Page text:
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A Lesson To Be Heard

(Written numerous weeks ago.) I sat down for my normal writing hour on Wednesday nights with a friend of mine on FaceTime. I put on my writing playlist and the first song that came on was a favorite from the Broadway show, Hadestown.

The words started tapping me on the shoulder to pay attention. This was important. There was a lesson to be heard.

Andre DeShields’s voice echoes in my ears:

It’s an old song

It’s an old tale, from way back when.

It’s an old song, and that is how it ends.

That’s how it goes

Don’t ask why

Brother, don’t ask how

He could’ve come so close

The song was written long ago

And that is how it goes.

It’s a sad song, it’s a sad tale,

It’s a tragedy.

It’s a sad song,

But we sing it anyway.

Cause here’s the thing, to know how it ends and still begin to sing it again,

As if it might turn out this time, I learned that from a friend of mine.

Can you see it?

Can you hear it?

Can you feel it?

Like a train, is it coming? Is it coming this way?

The humming of the chorus joins in.

We keep singing even so,

It’s an old tale from way back when.

We’re gonna sing it again, and again.

And these thoughts came flooding in: Black people have been singing this tale of freedom and equality for 400 years. Could you imagine singing the same song, telling the same story, fighting the same fight for 400 years? I am not Black so I cannot even begin to imagine it.

When anger and frustration is seen from the Black community, some white people say “Why are they so angry.” Please stop saying that. The anger and frustration only makes perfect sense. It’s a 400 year old story that keeps ending the same way. The system has become exhausting. The song, has become exhausting.

But we have to sing now, we who have become complacent, our voices are needed to help carry the song. We are not leading the song, we are only learning the song to help lift it up and give Black voices support and volume.

We can share that song with those who need to hear it, tell the tale to those around us, share the tale we learn and ask others to join the chorus, inviting them to learn the words and sing it loud.

I engaged in conversations over the last few weeks and one of them stood out to me, the person said “I thought we had made more progress than this.” I reminded that person that to a white person who does not live with the daily weight of hate, of course you may have thought we made more progress than this. They felt that we turn on our televisions and see more diversity, more diversity in the theater, more diversity in the workplace. But I explained that it didn’t mean anyone was being treated fairly. It feels more like, here, let’s throw in this token black person, look how diverse we are. Done! No, to me, not done. It’s not enough.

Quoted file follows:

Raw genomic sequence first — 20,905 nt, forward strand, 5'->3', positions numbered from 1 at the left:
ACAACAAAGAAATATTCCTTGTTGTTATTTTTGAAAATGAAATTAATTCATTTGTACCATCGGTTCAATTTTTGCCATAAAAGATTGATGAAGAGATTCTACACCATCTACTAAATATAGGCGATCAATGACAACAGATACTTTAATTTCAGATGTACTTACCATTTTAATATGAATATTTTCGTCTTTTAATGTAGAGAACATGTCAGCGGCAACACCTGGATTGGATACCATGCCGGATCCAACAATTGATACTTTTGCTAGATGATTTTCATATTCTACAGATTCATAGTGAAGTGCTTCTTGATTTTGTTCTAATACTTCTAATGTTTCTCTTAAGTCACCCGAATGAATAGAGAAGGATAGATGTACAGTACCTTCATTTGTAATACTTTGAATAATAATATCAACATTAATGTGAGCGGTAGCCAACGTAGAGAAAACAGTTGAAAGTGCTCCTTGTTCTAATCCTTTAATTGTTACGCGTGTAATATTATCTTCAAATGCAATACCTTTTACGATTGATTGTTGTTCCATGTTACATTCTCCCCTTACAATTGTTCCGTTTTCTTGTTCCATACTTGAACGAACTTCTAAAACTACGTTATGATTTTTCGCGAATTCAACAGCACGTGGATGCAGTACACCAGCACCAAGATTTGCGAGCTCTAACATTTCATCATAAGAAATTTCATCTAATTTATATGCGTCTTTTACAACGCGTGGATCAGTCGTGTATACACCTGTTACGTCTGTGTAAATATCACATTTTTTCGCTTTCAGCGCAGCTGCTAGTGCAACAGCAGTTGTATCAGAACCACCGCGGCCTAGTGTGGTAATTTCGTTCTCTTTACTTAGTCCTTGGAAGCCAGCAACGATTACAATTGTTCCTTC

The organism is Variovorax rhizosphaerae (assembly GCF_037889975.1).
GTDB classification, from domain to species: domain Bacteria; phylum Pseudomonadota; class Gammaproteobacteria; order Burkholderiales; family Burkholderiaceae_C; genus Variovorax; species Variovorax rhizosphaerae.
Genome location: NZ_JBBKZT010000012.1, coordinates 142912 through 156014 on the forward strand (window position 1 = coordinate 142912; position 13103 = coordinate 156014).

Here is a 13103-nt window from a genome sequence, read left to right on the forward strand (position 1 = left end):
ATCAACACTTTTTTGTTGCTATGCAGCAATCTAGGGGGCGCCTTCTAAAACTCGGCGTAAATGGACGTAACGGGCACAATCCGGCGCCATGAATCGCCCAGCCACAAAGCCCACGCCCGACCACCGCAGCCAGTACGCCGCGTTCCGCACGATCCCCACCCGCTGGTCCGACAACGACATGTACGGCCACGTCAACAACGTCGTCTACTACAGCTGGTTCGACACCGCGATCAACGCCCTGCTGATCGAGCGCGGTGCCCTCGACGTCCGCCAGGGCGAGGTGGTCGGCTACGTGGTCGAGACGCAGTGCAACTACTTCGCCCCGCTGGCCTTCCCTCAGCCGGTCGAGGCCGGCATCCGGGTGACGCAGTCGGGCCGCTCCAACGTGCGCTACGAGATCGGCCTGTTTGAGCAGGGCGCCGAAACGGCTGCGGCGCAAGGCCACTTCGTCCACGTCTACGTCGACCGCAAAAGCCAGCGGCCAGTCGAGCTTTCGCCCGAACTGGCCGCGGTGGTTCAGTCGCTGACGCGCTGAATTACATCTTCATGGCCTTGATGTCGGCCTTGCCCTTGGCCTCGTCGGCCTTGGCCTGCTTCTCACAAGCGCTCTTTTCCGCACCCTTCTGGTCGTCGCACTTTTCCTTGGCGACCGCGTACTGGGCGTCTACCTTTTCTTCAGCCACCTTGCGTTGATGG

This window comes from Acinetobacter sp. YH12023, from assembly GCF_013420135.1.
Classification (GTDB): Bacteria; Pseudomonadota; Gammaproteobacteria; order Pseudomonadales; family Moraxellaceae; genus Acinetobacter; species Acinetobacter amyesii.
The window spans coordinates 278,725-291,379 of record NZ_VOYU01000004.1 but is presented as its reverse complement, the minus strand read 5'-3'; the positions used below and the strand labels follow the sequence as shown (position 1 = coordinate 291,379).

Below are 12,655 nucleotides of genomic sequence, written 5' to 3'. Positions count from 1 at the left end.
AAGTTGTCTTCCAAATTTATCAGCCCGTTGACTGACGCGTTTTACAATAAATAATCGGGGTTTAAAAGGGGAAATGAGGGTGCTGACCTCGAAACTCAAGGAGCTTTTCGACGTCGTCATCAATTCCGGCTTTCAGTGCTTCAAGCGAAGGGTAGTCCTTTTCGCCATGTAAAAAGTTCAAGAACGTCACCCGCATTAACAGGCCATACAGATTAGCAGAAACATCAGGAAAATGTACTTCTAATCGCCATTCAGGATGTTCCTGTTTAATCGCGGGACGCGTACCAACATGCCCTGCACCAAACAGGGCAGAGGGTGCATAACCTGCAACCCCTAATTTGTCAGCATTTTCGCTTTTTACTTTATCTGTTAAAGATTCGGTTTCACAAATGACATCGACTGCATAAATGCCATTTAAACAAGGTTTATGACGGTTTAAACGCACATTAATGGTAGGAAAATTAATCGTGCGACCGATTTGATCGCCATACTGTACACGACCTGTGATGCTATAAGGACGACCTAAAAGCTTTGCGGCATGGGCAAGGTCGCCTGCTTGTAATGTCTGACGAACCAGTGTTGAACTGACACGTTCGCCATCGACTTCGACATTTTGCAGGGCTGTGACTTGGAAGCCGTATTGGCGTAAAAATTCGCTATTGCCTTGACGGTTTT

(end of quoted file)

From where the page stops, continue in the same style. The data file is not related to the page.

I have been blessed to listen and learn for the better part of the last twenty years. I have been blessed to prioritize diversity in my life and have conversations and experiences that have enlightened me, made me see clearer, made me empathize better, made me recognize all the color. But as I continue to do that, I still have so much to learn.

I try to have an open heart, an open mind but I understand I have inherited bias. We as white people must make ourselves aware of this inherited bias and accept that we are flawed before we can begin to empathize and take guidance towards action. Awareness and acceptance is key.

We do not lead this fight, we support this fight. We are here to help lift, shine a light, amplify and magnify our friends, our family, our colleagues.

In order to make changes, we have to sit in personal discomfort. Okay, so the world feels like a shit show. Okay, so you’re encountering angry people. Okay, so we are very unsure of what the future will be. The truth is, we have to break things down in order to build them back up better. When you’re creating a new bridge, you don’t blow up the old one neatly. So if you’re nervous that things seem messy, seem crazy, seem out of sorts? Good. Hold on, sit tight and figure out how to be a helper. Find your way to resources so that you can help with the rebuild. You’re needed.

I know I’ve used a lot of metaphors in this piece and that’s because I can am trying to get my point across and some people need different pictures painted to truly understand an issue. But back to my original imagery: We have to keep singing out. Weeks, months or years from now.


The white chorus has been too quiet for too long and Black voices are strong, but they need support to keep the song going. And maybe one day we’ll all be singing a song of freedom and equality but until then, it is time to bring up the harmonies of this sad song, this old song.


Oh, and the official song title is Road to Hell (Reprise).

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